Polar auxin transport occurs via cell-to-cell movement of this hormone (Leyser, 2006). In roots, IAA moves acropetally (from the shoot towards the root apex) through the central cylinder, and moves basipetally (from the root apex toward the base) through the outer root layers (Muday and DeLong, 2001). Auxin transport proteins include IAA efflux carrier complexes, which may include both PIN (pinformed) and ABCB (ATP binding cassette-type B) transporters, also known as MDR/PGP (multidrug resistance-like/P-glycoprotein) proteins (Blakeslee et al., 2005), and IAA influx carriers including AUX1 (auxin insensitive) (Bennett et al., 1996; Yang et al., 2006), and perhaps ABCB4/PGP4/MDR4 (Blakeslee et al., 2007; Cho et al., 2007; Terasaka et al., 2005). These transporters were identified through mutant phenotypes that were linked to auxin transport dependent processes, such as gravitropism, and altered inflorescence and root architecture (Blakeslee et al., 2005; Chen et al., 1998; Lewis et al., 2007; Noh et al., 2001; Okada et al., 1991; Wu et al., 2007), and have been shown to mediate IAA movements across membranes in heterologous expression systems (Blakeslee et al., 2007; Geisler et al., 2005; Petrasek et al., 2006; Terasaka et al., 2005; Yang et al., 2006). In particular, mdr1/pgp19 has reduced acropetal IAA transport, and forms wild-type numbers of lateral roots, but these lateral roots exhibit reduced elongation (Wu et al., 2007). aux1 has reduced basipetal and acropetal IAA transport (Rashotte et al., 2001, 2003), and has significant reductions in lateral root formation (Marchant et al., 2002).
Yet, the source of the auxin that reaches the pericycle cells to enhance root formation is still unclear. Inhibition of auxin movement from the shoot into the root reduces lateral root number and is reversible by auxin (Reed et al., 1998). Similarly, quantification of IAA levels in seedlings during germination, and at the earliest stages of root development, suggest that a pulse of IAA moves into the root with timing appropriate to initiate lateral root development (Bhalerao et al., 2002). Additionally, several studies have provided evidence in support of root tip-derived auxin driving root formation. The stm1 (shoot meristemless) mutant, which presumably has reduced IAA synthesis because of missing leaves, still forms lateral roots (Casimiro et al., 2001). An oscillation of DR5-GUS expression has recently been reported in the basal meristem, which might prime pericycle cells for lateral root initiation (De Smet et al., 2007).
Several recent reports have demonstrated crosstalk between auxin and ethylene in Arabidopsis. The hypocotyl and root gravity responses, which are auxin-dependent processes, are inhibited by 1-aminocyclopropane-1-carboxylic acid (ACC), the ethylene precursor (Buer et al., 2006; Muday et al., 2006), as is root waving (Buer et al., 2003). This inhibition requires ETR1 and EIN2: two well-characterized ethylene signaling molecules (Buer et al., 2006; Muday et al., 2006). Root elongation is synergistically inhibited by IAA and ACC (Růžička et al., 2007; Stepanova et al., 2007; Swarup et al., 2007). The inhibition of root elongation by ACC is lost in the aux1 mutant (Rahman et al., 2001; Růžička et al., 2007), which is consistent with AUX1's central role in the crosstalk between these hormones. Additionally, arf19, which has altered auxin-induced gene expression, is less sensitive to the effect of ethylene on root elongation (Li et al., 2006).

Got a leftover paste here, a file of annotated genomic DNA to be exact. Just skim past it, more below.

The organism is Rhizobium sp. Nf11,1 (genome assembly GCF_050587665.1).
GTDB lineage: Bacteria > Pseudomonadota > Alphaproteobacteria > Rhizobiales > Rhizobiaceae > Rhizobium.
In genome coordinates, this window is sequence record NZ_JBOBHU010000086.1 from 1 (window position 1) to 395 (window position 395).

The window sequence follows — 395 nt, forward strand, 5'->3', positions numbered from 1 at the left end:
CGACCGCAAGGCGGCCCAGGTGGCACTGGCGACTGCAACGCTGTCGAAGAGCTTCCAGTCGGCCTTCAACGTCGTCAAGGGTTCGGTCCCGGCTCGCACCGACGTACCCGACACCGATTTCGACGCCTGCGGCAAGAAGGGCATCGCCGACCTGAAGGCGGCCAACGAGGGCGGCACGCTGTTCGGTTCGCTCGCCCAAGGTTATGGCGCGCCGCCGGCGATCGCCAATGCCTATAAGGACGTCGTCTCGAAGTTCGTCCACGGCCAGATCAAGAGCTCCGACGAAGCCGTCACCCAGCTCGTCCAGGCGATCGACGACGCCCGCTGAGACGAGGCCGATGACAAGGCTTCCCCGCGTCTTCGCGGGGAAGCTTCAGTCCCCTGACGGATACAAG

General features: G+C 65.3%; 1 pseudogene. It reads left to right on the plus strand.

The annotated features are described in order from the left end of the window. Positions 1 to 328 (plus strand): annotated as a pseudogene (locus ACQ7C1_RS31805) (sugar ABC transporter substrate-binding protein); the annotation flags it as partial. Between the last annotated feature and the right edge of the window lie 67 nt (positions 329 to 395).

One mechanism for the synergy between auxin and ethylene is the positive regulation of auxin synthesis by ethylene (Stepanova et al., 2005, 2007). Another interaction may be through regulation of auxin transport. In some species, ethylene inhibits polar IAA transport in shoot tissues (Morgan and Gausman, 1966; Suttle, 1988), and in roots (Prayitno et al., 2006). Lateral IAA transport in response to gravity is inhibited in both shoots (Burg and Burg, 1966) and gravity-stimulated corn roots (Lee et al., 1990), suggesting that the ethylene-mediated inhibition of auxin transport may regulate the gravity response. Consistent with these transport studies, ACC reduces gravitropism in Arabidopsis roots (Buer et al., 2006) and hypocotyls (Muday et al., 2006) through EIN2- and ETR-dependent mechanisms.
Few reports in the literature have used the array of mutants altered in ethylene signaling or synthesis (Alonso and Stepanova, 2004) to examine the role of ethylene in lateral root formation. The etr1 and Neverripe (Nr) mutants of Arabidopsis and tomato, respectively, have reduced ethylene response resulting from the dominant-negative versions of membrane ethylene receptors described in Bleecker et al. (1998) and O’Malley et al. (2005). The Nr tomato mutant has increased underground root mass, consistent with enhanced lateral root formation, but the formation of lateral roots on young Nr seedlings was not examined, although alterations in adventitious root formation were reported (Clark et al., 1999). The ein2 mutant is also ethylene insensitive, but the biochemical function of EIN2 has not been demonstrated (Alonso and Stepanova, 2004). The constitutive triple-response ctr1 mutant has enhanced ethylene signaling caused by a defect in a gene with sequence similarity to the catalytic domain of the Raf protein kinase (Kieber et al., 1993). The ethylene overproduction mutant, eto1-3, has a defect in an ACC synthase gene that stabilizes the protein, thereby enhancing ethylene synthesis (Chae and Kieber, 2005; Guzman and Ecker, 1990). The polaris (pls) mutant has hallmarks of enhanced ethylene signaling and has reduced lateral root formation (Chilley et al., 2006). The pls mutant has reduced IAA transport in the inflorescence and reduced IAA accumulation in roots, consistent with a linkage between ethylene and auxin transport, yet IAA transport and lateral root phenotypes of other well-characterized Arabidopsis ethylene mutants were not described in this or in other reports (Chilley et al., 2006).